679. Culicicapa ceylonensis ceylonensis

(679) Culicicapa ceylonensis ceylonensis Swains.
Culicicapa ceylonensis ceylonensis, Fauna B. I., Birds, 2nd ed. vol. ii,p. 254.
Owing to Ticehurst having separated the race found in the North-West of India under the name pallidior, the range of the present bird is not quite so extensive as given in the ‘ Fauna.’ It should, therefore, now read :—Ceylon, the whole of India, excluding Sind, the North-West Frontier Province, Kashmir and the North-West Himalayas from the Western frontier to Nepal and Sikkim. It is found from Assam throughout Northern and Central Burma and Northern Siam.
This little Flycatcher breeds almost entirely in forest, and is most partial to ravines in evergreen bush- and tree-jungle at all elevations between 3,000 feet and the highest peaks. Hume says that in the Wynaad it breeds above 3,500 feet and in the Nilgiris above 4,500, but it certainly breeds down to 3,000 feet in both, though, perhaps, not very often.
Although so common, no one has taken the trouble to record more than a few brief notes as to its favourite haunts. In Assam the two things necessary appeared to be deep shade and humidity. As a rule we found it well inside evergreen forest of lofty trees where the sun, if it came through at all, merely showed in tiny patches here and there, never strong enough to dry the reeking moss and fern-growth which covered every tree and outcrop of rock. Here the little birds flitted about, more like members of the Seicercus and Abroscopus genera than the true Flycatchers. Sometimes they would select a perch and hunt from it but, far more often, they would flit from one point to another, fluttering up and down in the air as much like a butterfly as a bird. Here, also, they made their beautiful little homes, fastening them to the sides or faces of rocks or to the trunks of the great forest-trees, covered, as a rule, with the same moss as that from which they fashioned their nests. These were invariably fastened to the rock or tree itself and not merely pendent or attached to the long moss. In shape small half cups or half inverted cones, they were made of moss and long moss-roots wonderfully matted and felted together into a very compact sub¬stance. The egg-cavity seldom measured as much as two inches in diameter by nearly as much in depth but the outer wall of the nest often ran down the side of a tree or rock for some inches, the moss wedged well into the crevices of the bark or rock so that a strong pull was required to detach the nest from its support. I have seen nests outwardly over 6 inches deep, although the diameter may not have been half this. Darling also speaks of nests built against tree-trunks in the Nilgiris measuring as much as 6 inches in depth and projecting 4 inches from their support. The lining is generally of the same material as the walls but Davison says that it is sometimes made of moss-roots. Outwardly lichen, both green and white, is often used for decorative purposes, especially when, as is sometimes the case, the nests are built on trees or rocks covered with lichen instead of moss. Cobwebs, it should be noted, are generally used, both to help in felting the material and in attaching the nest to the bark or rock-face.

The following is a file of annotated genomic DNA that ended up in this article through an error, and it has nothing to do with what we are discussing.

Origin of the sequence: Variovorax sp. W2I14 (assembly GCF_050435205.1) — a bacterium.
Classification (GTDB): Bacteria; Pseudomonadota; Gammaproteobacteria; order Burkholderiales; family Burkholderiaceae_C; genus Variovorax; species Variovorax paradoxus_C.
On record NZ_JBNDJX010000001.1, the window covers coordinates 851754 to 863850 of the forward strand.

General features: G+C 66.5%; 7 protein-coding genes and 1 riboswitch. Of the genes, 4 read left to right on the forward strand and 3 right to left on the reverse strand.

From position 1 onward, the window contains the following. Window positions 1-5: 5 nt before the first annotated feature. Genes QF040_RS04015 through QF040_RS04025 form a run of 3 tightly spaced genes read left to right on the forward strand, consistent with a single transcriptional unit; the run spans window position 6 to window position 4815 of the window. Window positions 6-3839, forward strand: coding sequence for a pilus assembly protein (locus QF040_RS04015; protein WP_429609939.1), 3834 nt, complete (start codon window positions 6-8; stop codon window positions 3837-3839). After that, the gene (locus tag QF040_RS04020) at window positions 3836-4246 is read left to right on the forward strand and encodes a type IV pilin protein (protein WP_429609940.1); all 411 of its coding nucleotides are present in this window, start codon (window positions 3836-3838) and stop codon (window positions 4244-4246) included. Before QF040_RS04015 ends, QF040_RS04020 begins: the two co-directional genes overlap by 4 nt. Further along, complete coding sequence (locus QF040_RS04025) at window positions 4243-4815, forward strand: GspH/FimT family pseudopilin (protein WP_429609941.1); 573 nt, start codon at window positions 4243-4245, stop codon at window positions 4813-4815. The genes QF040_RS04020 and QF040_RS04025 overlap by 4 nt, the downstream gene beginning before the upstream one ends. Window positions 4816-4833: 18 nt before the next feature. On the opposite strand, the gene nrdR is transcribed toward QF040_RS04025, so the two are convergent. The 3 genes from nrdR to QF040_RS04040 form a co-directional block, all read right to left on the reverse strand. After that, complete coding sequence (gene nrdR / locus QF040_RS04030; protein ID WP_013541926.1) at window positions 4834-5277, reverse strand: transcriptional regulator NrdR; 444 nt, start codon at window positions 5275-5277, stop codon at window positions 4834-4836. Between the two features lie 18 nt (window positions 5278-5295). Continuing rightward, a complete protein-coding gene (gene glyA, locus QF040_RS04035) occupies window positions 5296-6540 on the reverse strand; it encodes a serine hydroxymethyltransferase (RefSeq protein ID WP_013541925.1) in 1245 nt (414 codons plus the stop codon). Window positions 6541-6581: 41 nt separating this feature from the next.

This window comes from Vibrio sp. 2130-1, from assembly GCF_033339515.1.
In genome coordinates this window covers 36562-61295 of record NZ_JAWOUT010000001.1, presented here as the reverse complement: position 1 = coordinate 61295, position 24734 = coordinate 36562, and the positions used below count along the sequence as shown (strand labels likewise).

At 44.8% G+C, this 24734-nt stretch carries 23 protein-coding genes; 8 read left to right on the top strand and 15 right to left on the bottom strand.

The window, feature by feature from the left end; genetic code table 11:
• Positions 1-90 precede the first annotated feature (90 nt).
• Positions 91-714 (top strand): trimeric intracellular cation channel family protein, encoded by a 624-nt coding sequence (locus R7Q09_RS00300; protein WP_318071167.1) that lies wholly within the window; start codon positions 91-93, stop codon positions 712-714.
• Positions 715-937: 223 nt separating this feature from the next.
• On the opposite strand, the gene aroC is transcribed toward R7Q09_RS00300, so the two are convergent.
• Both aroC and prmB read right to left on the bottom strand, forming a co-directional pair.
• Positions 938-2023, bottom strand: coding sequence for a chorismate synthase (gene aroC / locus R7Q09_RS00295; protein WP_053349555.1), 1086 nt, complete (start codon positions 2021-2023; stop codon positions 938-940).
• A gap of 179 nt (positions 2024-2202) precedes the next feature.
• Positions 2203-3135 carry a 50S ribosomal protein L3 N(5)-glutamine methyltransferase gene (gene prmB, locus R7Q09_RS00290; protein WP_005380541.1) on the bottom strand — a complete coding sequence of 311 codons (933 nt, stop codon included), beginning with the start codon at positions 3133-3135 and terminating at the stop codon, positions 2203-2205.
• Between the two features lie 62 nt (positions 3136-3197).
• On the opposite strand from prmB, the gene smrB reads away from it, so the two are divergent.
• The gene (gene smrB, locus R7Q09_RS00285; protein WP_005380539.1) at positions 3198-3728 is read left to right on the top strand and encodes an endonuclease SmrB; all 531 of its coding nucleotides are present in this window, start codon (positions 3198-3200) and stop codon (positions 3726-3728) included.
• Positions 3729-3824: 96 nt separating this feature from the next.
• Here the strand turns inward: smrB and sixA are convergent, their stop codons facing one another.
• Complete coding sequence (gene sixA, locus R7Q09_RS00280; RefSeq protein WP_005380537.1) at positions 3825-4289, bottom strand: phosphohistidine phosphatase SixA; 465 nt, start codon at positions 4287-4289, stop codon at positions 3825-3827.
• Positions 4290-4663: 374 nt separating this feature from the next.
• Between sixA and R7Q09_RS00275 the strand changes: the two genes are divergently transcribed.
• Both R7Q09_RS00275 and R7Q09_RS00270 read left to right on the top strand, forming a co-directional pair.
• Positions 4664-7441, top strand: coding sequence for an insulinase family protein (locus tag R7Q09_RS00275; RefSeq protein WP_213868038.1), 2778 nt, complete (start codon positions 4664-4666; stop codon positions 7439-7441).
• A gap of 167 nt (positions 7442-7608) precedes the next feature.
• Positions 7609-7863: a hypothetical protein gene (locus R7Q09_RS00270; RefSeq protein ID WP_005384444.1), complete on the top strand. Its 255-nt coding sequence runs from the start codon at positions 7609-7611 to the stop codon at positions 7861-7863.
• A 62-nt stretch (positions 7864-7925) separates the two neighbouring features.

The nests are often placed at great heights from the ground, sometimes as much as 30 or 40 feet, but more generally between 5 and 20 feet, while I have one nest taken from as low as 3 feet on a mossy trunk of a Rhododendron-tree.
The breeding season over the greater part of its area is April, May and June, but in Ceylon Phillips took a nest with three eggs on the 28th February.
A normal full clutch of eggs is three or four, the latter being the largest number ever laid in the South, though I have occasionally found five in Assam.
In ground-colour the eggs are of the palest creamy buff or grey, practically white, only very rarely with any one of these tints at all pronounced. The primary markings consist of blotches and specks of grey with secondary blotches of pale yellowish-grey. As a rule the marks are sparse over the whole surface, except in a dense ring round the larger end. In some eggs the zones are not quite so dense and the markings are more scattered. In one clutch of three in my series the blotches are few and very large, inter¬spersed with small specks ; in another set of three the blotches coalesce to form blackish-grey rings with an olive-yellow tint where the secondary markings show at the end of the ring. A third clutch of four has the ground really white and the freckles very faint and sparse.
In shape the eggs are short, broad ovals, the texture fine but very brittle, and the surface dull and glossless.
One hundred eggs average 15.1 x 12.0 mm. : maxima 17.6 x 12.3 and 16.0 x 12.9 mm. ; minima 13.9 x 11.8 and 14.8 x 11.4 mm.

The Nidification Of Birds Of The Indian Empire
Baker, Edward Charles Stuart. The nidification of birds of the Indian Empire. Vol. 2. 1933.
Title in Book: 
679. Culicicapa ceylonensis ceylonensis
Spp Author: 
Book Author: 
Edward Charles Stuart Baker
Page No: 
Common name: 
Grey Headed Flycatcher
Culicicapa ceylonensis ceylonensis
Vol. 2

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